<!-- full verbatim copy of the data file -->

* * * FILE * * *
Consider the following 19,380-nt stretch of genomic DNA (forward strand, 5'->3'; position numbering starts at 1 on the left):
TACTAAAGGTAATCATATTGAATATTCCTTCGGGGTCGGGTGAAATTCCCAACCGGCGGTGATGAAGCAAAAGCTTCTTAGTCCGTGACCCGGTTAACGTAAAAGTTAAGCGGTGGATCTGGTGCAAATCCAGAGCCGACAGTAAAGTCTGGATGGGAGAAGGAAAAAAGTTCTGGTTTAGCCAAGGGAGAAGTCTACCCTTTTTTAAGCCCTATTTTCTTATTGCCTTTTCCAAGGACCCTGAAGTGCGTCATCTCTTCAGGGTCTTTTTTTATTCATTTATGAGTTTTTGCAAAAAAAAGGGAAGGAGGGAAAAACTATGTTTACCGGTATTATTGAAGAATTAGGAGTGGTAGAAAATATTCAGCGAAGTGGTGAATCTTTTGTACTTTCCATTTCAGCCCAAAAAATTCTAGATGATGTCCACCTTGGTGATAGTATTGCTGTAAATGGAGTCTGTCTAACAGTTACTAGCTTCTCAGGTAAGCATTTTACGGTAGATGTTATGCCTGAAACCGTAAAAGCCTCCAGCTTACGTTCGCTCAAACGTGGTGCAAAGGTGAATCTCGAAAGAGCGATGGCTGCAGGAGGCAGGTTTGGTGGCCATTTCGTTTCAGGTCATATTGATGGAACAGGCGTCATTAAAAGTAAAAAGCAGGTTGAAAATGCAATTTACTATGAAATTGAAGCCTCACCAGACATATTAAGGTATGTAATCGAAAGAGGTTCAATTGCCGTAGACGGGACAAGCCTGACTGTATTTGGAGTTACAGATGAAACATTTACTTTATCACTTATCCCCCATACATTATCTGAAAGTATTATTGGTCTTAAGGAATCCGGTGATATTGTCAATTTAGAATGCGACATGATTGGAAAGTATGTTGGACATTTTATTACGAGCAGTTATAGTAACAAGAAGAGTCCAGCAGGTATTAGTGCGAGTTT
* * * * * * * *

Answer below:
Consider the following 19,380-nt stretch of genomic DNA (forward strand, 5'->3'; position numbering starts at 1 on the left):
TACTAAAGGTAATCATATTGAATATTCCTTCGGGGTCGGGTGAAATTCCCAACCGGCGGTGATGAAGCAAAAGCTTCTTAGTCCGTGACCCGGTTAACGTAAAAGTTAAGCGGTGGATCTGGTGCAAATCCAGAGCCGACAGTAAAGTCTGGATGGGAGAAGGAAAAAAGTTCTGGTTTAGCCAAGGGAGAAGTCTACCCTTTTTTAAGCCCTATTTTCTTATTGCCTTTTCCAAGGACCCTGAAGTGCGTCATCTCTTCAGGGTCTTTTTTTATTCATTTATGAGTTTTTGCAAAAAAAAGGGAAGGAGGGAAAAACTATGTTTACCGGTATTATTGAAGAATTAGGAGTGGTAGAAAATATTCAGCGAAGTGGTGAATCTTTTGTACTTTCCATTTCAGCCCAAAAAATTCTAGATGATGTCCACCTTGGTGATAGTATTGCTGTAAATGGAGTCTGTCTAACAGTTACTAGCTTCTCAGGTAAGCATTTTACGGTAGATGTTATGCCTGAAACCGTAAAAGCCTCCAGCTTACGTTCGCTCAAACGTGGTGCAAAGGTGAATCTCGAAAGAGCGATGGCTGCAGGAGGCAGGTTTGGTGGCCATTTCGTTTCAGGTCATATTGATGGAACAGGCGTCATTAAAAGTAAAAAGCAGGTTGAAAATGCAATTTACTATGAAATTGAAGCCTCACCAGACATATTAAGGTATGTAATCGAAAGAGGTTCAATTGCCGTAGACGGGACAAGCCTGACTGTATTTGGAGTTACAGATGAAACATTTACTTTATCACTTATCCCCCATACATTATCTGAAAGTATTATTGGTCTTAAGGAATCCGGTGATATTGTCAATTTAGAATGCGACATGATTGGAAAGTATGTTGGACATTTTATTACGAGCAGTTATAGTAACAAGAAGAGTCCAGCAGGTATTAGTGCGAGTTT